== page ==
Information systems play a central role in AGA operations, and in Mr Kuula’s opinion, the company’s management has also internalised their significance. Commitment to good data administration practices is visible in decision-making and in the development of processes.

From products and services to offering solutions

“AGA’s operations are also fully customer-oriented; deliveries and production use the pull control method. Service-level agreements occupy a central position in business operations. This is also a matter of service business management,” said Mr Kuula.

According to Mr Kuula, technology management plays a central role in companies and must be connected more closely to the tasks of the company’s top management, one of the most important of which is to ensure future operational conditions. For this it is essential to form a strategic view of the company’s future position. Mr Kuula reminds us that wrong choices may lead to the end of the company’s operations.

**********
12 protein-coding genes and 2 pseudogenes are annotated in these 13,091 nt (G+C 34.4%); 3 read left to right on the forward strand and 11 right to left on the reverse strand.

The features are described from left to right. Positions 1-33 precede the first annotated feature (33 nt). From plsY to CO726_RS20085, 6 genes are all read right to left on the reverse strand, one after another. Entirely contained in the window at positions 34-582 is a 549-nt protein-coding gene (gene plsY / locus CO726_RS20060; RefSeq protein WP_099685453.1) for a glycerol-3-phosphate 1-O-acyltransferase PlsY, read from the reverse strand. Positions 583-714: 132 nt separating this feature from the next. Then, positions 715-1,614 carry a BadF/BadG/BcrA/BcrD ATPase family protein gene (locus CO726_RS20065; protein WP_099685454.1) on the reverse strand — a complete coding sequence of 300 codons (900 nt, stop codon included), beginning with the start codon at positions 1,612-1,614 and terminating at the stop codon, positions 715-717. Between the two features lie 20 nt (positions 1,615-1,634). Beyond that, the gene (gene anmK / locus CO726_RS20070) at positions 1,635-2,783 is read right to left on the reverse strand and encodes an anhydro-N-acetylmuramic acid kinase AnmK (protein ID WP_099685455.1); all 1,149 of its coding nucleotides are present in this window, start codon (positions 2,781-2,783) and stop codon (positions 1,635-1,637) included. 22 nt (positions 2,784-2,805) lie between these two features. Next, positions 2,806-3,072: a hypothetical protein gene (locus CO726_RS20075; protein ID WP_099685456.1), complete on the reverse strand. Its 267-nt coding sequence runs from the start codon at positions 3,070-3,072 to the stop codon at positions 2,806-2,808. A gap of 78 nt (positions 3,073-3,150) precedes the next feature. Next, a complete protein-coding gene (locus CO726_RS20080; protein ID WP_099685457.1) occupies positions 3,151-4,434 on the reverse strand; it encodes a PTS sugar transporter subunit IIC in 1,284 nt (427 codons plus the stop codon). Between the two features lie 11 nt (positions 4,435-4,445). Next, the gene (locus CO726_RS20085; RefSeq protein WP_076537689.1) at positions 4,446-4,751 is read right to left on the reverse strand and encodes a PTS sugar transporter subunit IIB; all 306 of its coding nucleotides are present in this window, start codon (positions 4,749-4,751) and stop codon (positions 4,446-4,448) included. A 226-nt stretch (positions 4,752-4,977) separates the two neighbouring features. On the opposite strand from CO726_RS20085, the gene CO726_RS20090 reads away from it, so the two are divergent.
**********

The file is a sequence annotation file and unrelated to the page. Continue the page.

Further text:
“Some companies want to be followers and some trailblazers. Following is safe. Trailblazing is expensive, but when it is successful, it is very lucrative. This requires size, as small companies can seldom afford long-term product development,” he said.

Mr Kuula emphasises the importance of an overall strategy. Separate strategies can lead to compartmentalised thinking and company-internal competition. Mr Kuula believes that companies in the future will, like AGA, offer their customers solutions instead of products and services.

Mr Kuula’s latest research has involved, for example, the valuation of real options, sustainable development in the delivery chains, and the connection between management practices and success with regard to different industrial companies. He also intends to delve into the modularity of services.


Markku Kuula, Professor of Logistics